Meg Coslett

As I walked into Corpus Playroom to the sound of ‘Girls just wanna have fun’ to see Gail Summerfield, I had no firm ideas of what to expect from this “fun, bubbly and industrial” agony-aunt figure. The preview painted her as an easy-going, free-thinking character who would give us a very “real” account of her life, her problems and her opinions – and she certainly did. From the start we are met with conversational, informal and witty anecdotes all about Gail – the enticing and eclectic agony aunt from Milton Keynes who will answer all the questions you didn’t know you had. The clash of personalities of mumsy cat-lady and quirky and vibrant 47-year-old relationship guru is emphasised by the set that she so seamlessly fits into and further added to with outfits ranging from a little desperate to utterly elegant. From the cat cushion on the armchair to the well-thought-out and utilised props on the coffee table – including her much referred-to autobiography – Gail Summerfield becomes a reality in our lives for 90 minutes.

"Her never-ending monologue ranges from meaningful questions of chivalry to her 17 different pairs of flipflops"

Charmingly self-obsessed, Gail talks as much about herself as she does give advice, but the depth of her character is such that we forget she is just a persona and relax into a group therapy session with our favourite agony aunt. Though her advice may be questionable, it is never far off the mark, albeit delivered in a verbose and roundabout way with the focus always coming back to her splendidly strange anecdotes – trust me; you haven’t met a politer crime enabler until now! We can’t help but love Gail and her never-ending monologue that ranges from meaningful questions of chivalry to her 17 different pairs of flipflops all in one sentence. Her light-hearted approach to life is refreshingly upbeat and just what you didn’t realise you needed halfway through Lent Term.

Never afraid to say “just a little more”, Gail gives candid advice on Sex & Relationships, Fashion, Food and more, answering all the important questions in life accompanied by a scattering of endearing and witty malapropisms. She approaches the mortal coil with a ‘que será será’ attitude and an enduring wit that is neither excessive nor contrived. It was fluid, quick off the tongue and as natural as if we really were sitting in Aunty G’s “safe space”. The costume changes, punctuated by a two half-dressed, dickie-bow-sporting, “saucy specimens” were seamless – most of the time. And those that weren’t only served to highlight the natural skill of Emmeline Downie in maintaining her character as Gail Summerfield throughout.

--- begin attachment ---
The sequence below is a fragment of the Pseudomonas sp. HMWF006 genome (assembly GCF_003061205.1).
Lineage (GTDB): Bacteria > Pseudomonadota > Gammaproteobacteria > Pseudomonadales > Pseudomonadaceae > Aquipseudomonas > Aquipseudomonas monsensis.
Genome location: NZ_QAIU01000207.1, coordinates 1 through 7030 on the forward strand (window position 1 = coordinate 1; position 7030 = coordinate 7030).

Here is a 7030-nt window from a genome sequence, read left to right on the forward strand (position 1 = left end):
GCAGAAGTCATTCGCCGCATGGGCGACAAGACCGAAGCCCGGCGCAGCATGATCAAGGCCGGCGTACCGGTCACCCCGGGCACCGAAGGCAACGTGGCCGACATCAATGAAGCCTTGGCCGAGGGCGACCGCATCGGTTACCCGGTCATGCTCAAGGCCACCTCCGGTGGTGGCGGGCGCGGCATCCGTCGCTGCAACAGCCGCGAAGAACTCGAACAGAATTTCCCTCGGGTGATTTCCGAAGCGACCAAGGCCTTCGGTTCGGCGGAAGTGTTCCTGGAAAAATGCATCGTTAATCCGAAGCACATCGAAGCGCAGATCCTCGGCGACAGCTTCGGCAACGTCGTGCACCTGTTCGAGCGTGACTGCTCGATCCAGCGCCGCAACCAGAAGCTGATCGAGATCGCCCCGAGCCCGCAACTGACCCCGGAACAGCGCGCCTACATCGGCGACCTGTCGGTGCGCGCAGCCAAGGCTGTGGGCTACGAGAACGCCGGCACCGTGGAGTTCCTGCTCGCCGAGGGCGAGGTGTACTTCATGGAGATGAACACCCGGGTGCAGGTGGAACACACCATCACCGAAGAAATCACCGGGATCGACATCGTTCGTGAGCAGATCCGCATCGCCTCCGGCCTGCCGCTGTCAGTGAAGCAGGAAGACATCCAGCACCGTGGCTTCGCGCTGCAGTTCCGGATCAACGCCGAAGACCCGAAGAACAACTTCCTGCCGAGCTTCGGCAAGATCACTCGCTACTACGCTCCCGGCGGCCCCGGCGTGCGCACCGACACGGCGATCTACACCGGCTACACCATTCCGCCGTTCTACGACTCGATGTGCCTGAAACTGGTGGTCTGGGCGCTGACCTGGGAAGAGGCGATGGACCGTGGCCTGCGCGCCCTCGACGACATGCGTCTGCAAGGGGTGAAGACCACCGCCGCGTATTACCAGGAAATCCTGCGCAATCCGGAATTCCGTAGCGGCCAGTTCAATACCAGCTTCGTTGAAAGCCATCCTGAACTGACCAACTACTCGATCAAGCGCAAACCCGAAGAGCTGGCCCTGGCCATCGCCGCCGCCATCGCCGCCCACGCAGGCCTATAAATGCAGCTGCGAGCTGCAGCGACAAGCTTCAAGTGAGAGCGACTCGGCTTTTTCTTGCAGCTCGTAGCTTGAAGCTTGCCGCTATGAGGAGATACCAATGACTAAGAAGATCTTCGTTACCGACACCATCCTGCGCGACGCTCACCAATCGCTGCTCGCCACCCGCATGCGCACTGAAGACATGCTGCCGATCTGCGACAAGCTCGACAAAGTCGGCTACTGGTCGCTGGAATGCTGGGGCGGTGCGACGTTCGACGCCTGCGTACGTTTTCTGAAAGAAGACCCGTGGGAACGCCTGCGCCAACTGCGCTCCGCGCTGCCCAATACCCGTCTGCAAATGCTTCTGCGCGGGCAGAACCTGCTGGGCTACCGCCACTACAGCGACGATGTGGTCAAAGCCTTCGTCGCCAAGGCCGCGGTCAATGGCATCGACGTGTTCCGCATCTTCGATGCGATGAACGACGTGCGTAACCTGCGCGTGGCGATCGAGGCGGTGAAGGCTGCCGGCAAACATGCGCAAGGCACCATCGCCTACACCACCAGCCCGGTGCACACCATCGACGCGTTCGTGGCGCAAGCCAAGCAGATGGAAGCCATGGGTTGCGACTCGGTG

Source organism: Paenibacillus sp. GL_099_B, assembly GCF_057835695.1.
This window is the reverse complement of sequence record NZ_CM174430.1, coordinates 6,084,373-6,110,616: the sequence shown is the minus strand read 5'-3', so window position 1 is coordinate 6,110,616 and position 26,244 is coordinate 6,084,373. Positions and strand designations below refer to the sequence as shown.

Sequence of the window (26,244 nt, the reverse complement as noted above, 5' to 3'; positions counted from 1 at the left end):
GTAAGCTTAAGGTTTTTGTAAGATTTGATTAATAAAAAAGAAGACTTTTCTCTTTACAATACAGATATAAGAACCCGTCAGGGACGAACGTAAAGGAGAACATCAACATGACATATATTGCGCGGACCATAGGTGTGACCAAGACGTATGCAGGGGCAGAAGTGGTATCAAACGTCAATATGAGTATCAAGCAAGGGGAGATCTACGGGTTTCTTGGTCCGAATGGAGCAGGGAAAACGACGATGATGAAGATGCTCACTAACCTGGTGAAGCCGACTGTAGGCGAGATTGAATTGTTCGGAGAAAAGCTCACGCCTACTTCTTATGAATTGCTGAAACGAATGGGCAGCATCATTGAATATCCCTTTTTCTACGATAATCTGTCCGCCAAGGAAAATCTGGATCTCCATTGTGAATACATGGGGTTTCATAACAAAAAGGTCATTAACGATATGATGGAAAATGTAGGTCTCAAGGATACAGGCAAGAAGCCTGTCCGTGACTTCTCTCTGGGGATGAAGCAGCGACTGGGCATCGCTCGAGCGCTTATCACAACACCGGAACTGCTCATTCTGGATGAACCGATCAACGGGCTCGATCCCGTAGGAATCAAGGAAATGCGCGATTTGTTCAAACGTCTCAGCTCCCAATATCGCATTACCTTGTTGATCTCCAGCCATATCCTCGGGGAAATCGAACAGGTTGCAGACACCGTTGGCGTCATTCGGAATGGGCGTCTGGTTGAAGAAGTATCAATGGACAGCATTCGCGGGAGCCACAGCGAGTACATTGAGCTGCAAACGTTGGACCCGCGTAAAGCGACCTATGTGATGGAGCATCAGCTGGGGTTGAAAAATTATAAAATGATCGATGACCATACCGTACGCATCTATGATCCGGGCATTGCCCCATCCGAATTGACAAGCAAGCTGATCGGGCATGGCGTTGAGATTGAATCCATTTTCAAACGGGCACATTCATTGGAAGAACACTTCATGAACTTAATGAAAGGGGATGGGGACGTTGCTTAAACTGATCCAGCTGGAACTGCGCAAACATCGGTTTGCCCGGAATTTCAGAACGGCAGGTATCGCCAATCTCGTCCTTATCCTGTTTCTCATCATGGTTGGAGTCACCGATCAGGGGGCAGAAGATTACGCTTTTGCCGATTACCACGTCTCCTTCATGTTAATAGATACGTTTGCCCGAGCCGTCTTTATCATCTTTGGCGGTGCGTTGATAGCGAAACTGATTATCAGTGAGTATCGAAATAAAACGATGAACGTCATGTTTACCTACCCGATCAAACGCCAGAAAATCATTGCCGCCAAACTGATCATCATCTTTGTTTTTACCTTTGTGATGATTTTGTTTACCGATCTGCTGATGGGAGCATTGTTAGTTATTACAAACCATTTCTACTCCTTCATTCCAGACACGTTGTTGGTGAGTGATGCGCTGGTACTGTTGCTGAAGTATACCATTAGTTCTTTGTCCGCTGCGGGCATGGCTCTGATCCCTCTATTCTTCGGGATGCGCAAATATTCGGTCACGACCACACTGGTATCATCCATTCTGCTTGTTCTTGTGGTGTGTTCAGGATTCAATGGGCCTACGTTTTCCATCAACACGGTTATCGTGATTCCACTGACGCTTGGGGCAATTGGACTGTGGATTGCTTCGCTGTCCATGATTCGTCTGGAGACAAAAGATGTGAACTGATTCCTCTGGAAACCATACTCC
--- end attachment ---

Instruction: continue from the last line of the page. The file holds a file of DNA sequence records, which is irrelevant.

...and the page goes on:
Though the choice of these expressive dancers was a bit unconnected to the trajectory of the show at times, they served well as Gail’s sidekicks and smoothly upheld the transitions, adding another dimension to the show that again was unexpected, if a bit random. They, and the diverse music ranging from Cyndi Lauper to Andrea Bocelli exemplified the clash of characteristics inherent in Gail’s personality and framed the comedic narrative in an appropriate fashion. At times, the autobiography readings dragged a bit, and though they portrayed her narcissistic side, they lacked the constant stream of consciousness that was so great about her character. Nevertheless, they separated the action, and allowed Gail’s more natural dialogue to be delivered with a confident ease and flair. It was not just the punchlines of her sometimes overtly risqué comments but her effortless delivery and unapologetic mannerisms that really got us laughing and engaging with her.  


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Comrie Saville-Ferguson: Prang Preview

I urge you to go see this show if you want to forget about the serious things in life and get answers to the more important questions such as whether you suit a hat, if you can be a cutlery genius and some frank and honest relationship advice that honestly couldn’t be better.

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